A Play – The Heavenly Behan : Starring well known Maleny poet Irish Joe Lynch with music arranged by local Maleny musician John Wright. Warning: this is irreverent and very funny.
Where, When and How Much: At Finbars Lounge Bar, Bicentenary Lane, Maleny, Friday & Saturday 25th & 26th September 2015 starting at 7:30 pm. Tickets are $15 each with $10 concession and are available at the Maleny Visitor Information Centre between 9:30 am and 4 pm or telephone 0402 825 065.
As a young boy growing up in 1960’s Ireland we were told much about the eternal suffering in Hell. I was always very interested when the Priest or teacher talked about the flames and the screams of the poor suffering souls. The fact that you could burn and suffer for all time without actually turning into ashes amazed me. I had once burned my finger playing with my Uncle Jimmy’s lighter when he was out of the room and I knew how painful that was.
There was little mention of the other place heaven, of course they said it was grand and we would have everything we wanted. One Sunday evening on a BBC religious programme there was a discussion of Heaven by a group of religious clerics, high up men Cardinals and the like. They came to the conclusion that in heaven we would sit and stae at God and find such peace and tranquillity by doing so. We would sit at peace for all eternity. As a six year old I felt let down, what sort of heaven was that? So I had a choice of being burnt to a crisp or bored for all eternity.
Later I decided that the way people spoke of wanting to go to heaven it could not be that bad. So through my life I have researched what people thought of it. Did you know that there are Irish Pubs, Irish Music and horse racing in heaven? Well there is. When you get there it is going to be one big party.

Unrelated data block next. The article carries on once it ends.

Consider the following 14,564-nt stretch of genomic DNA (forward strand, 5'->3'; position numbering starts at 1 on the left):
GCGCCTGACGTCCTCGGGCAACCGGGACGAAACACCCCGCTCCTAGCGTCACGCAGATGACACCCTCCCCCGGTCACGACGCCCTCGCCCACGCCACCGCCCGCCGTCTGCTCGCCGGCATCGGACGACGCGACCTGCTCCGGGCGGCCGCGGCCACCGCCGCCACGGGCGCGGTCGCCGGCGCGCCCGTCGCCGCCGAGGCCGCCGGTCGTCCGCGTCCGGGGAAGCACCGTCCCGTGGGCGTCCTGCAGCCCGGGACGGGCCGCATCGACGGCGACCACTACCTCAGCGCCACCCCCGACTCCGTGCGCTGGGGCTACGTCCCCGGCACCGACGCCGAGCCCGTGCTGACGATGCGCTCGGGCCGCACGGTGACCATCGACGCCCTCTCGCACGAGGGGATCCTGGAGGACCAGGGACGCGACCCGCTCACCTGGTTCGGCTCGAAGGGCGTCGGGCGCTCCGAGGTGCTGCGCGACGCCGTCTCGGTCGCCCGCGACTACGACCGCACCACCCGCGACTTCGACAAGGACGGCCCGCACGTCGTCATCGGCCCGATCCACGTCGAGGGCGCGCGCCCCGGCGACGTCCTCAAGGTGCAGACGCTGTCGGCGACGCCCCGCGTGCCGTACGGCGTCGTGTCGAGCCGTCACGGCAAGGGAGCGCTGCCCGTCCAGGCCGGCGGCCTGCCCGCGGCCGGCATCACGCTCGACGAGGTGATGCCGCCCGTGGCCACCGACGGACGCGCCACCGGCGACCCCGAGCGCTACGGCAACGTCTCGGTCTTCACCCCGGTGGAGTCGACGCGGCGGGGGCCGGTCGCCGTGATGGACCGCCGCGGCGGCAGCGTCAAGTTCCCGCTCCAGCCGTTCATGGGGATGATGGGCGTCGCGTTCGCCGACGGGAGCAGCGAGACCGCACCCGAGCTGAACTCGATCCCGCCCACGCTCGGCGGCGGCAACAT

In the play Shane McGowan, the Irish singer, songwriter from The Pogues is dreaming that he is in heaven. There he meets (in an Irish pub) one of his heroes the writer Brendan Behan. Behan was born in 1923 into a Dublin Republican family and joined the IRA at 16 – ended up in Borstal for possession of explosives. From there he went onto write about his experiences in prison and the working class of Dublin, he achieved international success. Behan died in 1964 at just 41 years of age. He described himself as a drinker with a writing problem.
When the two meet up in the Pub (in heaven) – what follows is a hilarious discussion of life, the afterlife and who God really is accompanied by the music that Shane wrote for The Pogues. The two are joined by Irish American writer James Patrick Donleavy and Samuel Beckett who give their unique points of view.